Campus & Community

SmarTech conference spotlights ‘internet of things’

Imagine a day when you’re driving down Broadway, hitting nothing but green lights en route to a Starbucks drive-through. Imagine a day when your refrigerator indicates that you’re low on milk, while a grocery list auto-populates on your phone and the backyard sprinklers turn off automatically as it begins to rain.

According to Erik Mitisek, executive director of DU’s Project X-ITE, that day is not far off.

“By 2025 there will be a seismic shift in the number of connected sensors that can monitor both our natural world and our homes, offices and cars,” Mitisek said in his speech at Wednesday’s SmarTech in Business Conference hosted by DU’s Daniels College of Business. “In nine years, intelligent devices will likely increase from seven trillion to 11 trillion worldwide — becoming 11 percent of the global economy.”

Facilitated by Daniels’ Executive Education program, the SmarTech in Business Conference focused on strategic marketing and methods for turning data into actionable intelligence. Additional speakers included William King, founder and chairman of Zephyr Health, Mike Horn, vice president of threat response products at Proofpoint and professors Melissa Akaka, Michael Kirk, Stephen Haag and Michael Myers from the Daniels College of Business.

As the conference’s opening speaker, Mitisek presented to the brightest minds in Colorado business and technology on the burgeoning “internet of things” economy.

In this new landscape, he said, intelligent systems will be able to monitor everything from personal heart rates to lawn humidity through billions of devices sharing data and sourcing it to users’ fingertips. Colorado is fast becoming a hotbed for companies engaged in the development of this innovative software and hardware technology, including Revolar and Stryd. These and many other tech startups are helping turn the “internet of things” into the “internet of everything,” Mitisek said.

There currently are 18.2 billion connected devices worldwide, and by 2020 that number is projected to more than double to 50 billion. This is the next great revolution in business, Mitisek said — akin to the industrial revolution.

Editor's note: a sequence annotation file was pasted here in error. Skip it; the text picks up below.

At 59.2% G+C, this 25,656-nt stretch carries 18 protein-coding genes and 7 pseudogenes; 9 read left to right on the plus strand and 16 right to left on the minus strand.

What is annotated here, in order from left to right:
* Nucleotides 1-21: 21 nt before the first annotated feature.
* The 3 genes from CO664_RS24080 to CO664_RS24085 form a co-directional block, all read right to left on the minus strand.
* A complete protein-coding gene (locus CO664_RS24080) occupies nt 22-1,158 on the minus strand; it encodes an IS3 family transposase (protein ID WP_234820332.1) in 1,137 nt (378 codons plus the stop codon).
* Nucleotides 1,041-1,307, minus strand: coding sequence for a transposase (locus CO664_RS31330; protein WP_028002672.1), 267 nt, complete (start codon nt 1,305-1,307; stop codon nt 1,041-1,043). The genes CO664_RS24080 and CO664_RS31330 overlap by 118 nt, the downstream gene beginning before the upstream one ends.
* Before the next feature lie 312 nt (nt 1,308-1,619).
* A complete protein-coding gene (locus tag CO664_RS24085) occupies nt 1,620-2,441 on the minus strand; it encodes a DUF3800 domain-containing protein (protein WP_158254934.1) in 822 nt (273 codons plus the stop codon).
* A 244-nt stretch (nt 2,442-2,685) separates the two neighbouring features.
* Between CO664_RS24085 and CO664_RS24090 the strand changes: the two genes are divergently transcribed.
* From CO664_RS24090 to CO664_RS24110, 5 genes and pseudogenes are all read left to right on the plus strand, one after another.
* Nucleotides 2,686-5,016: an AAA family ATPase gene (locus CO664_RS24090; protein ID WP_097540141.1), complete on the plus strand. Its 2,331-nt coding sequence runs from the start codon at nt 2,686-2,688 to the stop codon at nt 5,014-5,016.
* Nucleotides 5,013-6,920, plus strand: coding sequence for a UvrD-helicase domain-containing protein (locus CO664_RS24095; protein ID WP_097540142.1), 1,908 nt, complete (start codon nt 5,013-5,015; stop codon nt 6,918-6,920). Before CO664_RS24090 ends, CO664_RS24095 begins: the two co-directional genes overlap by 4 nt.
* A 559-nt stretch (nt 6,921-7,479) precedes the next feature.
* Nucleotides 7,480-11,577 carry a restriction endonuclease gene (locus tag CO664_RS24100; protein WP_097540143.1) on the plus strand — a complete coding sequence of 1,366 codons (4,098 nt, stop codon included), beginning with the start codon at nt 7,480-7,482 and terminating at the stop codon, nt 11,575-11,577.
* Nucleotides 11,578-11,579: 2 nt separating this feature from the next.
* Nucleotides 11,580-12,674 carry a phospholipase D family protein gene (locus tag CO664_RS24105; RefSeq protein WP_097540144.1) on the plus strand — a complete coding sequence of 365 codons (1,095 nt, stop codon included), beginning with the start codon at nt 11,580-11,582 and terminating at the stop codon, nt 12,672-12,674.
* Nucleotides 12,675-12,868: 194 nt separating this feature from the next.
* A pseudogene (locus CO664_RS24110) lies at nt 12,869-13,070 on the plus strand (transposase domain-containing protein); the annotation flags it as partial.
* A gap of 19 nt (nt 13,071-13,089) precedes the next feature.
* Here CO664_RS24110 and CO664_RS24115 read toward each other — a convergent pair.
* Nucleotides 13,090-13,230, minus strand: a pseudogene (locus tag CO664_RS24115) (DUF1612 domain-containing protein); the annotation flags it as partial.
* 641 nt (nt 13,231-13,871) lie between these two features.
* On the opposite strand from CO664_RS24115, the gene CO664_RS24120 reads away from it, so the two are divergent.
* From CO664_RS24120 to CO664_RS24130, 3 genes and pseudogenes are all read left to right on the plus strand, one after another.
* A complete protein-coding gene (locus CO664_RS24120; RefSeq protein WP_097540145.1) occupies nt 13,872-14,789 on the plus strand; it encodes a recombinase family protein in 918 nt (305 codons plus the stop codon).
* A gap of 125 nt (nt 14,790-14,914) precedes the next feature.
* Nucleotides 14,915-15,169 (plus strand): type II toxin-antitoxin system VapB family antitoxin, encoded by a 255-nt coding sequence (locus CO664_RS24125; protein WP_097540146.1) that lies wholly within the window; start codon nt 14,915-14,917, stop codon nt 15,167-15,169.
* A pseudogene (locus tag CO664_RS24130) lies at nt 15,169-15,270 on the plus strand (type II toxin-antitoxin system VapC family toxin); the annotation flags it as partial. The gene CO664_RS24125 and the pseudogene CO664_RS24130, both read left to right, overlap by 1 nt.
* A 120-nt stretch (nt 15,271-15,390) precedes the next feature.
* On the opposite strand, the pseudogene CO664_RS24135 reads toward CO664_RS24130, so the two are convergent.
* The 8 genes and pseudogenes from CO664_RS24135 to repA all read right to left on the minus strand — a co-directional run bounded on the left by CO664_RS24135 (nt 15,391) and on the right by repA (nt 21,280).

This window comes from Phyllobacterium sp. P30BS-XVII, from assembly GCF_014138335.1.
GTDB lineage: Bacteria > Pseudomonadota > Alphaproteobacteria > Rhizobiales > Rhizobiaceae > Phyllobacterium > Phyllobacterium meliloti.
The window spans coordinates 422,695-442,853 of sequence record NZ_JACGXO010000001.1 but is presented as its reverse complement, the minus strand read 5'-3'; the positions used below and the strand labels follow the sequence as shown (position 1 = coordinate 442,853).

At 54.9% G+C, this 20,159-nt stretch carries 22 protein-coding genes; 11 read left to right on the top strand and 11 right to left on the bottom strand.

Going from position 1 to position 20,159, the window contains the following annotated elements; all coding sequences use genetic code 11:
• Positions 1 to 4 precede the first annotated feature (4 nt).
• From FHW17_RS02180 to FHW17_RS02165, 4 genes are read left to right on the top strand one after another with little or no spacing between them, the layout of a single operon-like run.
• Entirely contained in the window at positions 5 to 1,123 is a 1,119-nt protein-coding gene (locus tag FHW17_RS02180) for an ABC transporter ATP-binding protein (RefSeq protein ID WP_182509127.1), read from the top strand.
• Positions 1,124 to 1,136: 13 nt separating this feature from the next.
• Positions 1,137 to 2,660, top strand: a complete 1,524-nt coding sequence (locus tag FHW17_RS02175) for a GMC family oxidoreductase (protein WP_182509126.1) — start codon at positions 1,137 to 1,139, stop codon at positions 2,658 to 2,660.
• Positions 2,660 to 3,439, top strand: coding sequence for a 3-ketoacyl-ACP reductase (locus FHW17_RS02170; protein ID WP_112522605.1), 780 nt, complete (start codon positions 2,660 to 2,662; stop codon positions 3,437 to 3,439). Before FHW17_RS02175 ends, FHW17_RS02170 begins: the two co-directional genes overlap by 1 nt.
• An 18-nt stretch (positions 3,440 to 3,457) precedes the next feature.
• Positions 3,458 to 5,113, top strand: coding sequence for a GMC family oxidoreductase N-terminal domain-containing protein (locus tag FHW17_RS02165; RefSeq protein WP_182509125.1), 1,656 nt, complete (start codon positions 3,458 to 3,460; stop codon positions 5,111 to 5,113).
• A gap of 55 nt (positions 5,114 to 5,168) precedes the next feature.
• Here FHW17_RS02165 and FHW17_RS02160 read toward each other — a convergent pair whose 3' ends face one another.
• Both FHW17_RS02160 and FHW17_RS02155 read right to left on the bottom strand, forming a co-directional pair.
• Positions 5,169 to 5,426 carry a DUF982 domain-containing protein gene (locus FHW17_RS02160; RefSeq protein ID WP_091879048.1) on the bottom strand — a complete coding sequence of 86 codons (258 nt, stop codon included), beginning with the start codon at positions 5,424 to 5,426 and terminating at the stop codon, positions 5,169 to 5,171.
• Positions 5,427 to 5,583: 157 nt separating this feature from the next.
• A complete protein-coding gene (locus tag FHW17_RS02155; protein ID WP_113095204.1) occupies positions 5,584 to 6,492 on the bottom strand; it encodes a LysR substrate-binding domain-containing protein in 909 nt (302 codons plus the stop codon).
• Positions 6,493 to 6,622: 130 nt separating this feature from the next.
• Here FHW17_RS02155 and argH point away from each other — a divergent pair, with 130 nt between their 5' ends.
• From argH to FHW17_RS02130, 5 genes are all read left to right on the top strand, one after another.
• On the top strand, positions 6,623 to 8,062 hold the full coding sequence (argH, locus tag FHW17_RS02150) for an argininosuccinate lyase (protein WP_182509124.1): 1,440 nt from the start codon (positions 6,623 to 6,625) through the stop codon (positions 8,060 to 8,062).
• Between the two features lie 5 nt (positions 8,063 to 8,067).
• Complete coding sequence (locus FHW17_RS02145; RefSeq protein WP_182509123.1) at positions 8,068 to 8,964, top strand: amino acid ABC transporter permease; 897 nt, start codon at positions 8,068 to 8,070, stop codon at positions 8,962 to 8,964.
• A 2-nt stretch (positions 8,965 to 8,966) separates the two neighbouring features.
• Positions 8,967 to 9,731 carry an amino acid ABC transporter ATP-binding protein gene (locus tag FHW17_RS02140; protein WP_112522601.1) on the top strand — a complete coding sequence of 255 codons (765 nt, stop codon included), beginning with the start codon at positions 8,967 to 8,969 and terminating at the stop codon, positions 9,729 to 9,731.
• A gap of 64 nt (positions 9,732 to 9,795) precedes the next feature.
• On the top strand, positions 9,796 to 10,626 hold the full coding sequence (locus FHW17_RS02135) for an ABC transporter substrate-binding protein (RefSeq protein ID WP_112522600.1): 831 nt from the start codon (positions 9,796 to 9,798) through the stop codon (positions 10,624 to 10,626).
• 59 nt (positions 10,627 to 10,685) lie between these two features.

Next up at the conference was Scott Cardenas, a DU alumnus and chief information officer for the city of Denver. He spoke about how all-time high employment rates will factor into Denver’s ability to become a truly “smart city.”

Denver recently was named a winner of the IBM Smarter City Challenge. Selected from a competitive pool of more than 100 global cities, Denver will receive IBM consulting services geared toward improving technology solutions in industries ranging from health care and social services to public safety and transportation.

“Mobility has been an exciting area for us,” Cardenas said. In addition to the IBM Challenge, Denver is a finalist for the $50 million “Smart City” contest created by the U.S. Department of Transportation and Microsoft billionaire Paul Allen. This grant will be awarded to the cities most prepared to re-imagine their traffic systems through the use of high-tech solutions.

With Denver’s population expected to exceed 3.3 million by 2020, the time is ripe to harness to power of technology to address quality-of-life issues across the Front Range, Cardenas said. Collaboration between public policy leaders and pioneers in the local tech ecosystem will continue to keep Denver on the leading edge of this high-tech, data-driven revolution.

“We have a great forward-thinking mayor and are in a good position,” Cardenas said. “The key is going to be analytics. We have to get smarter about sharing our data while continuing to bring public and private partners to the table.”





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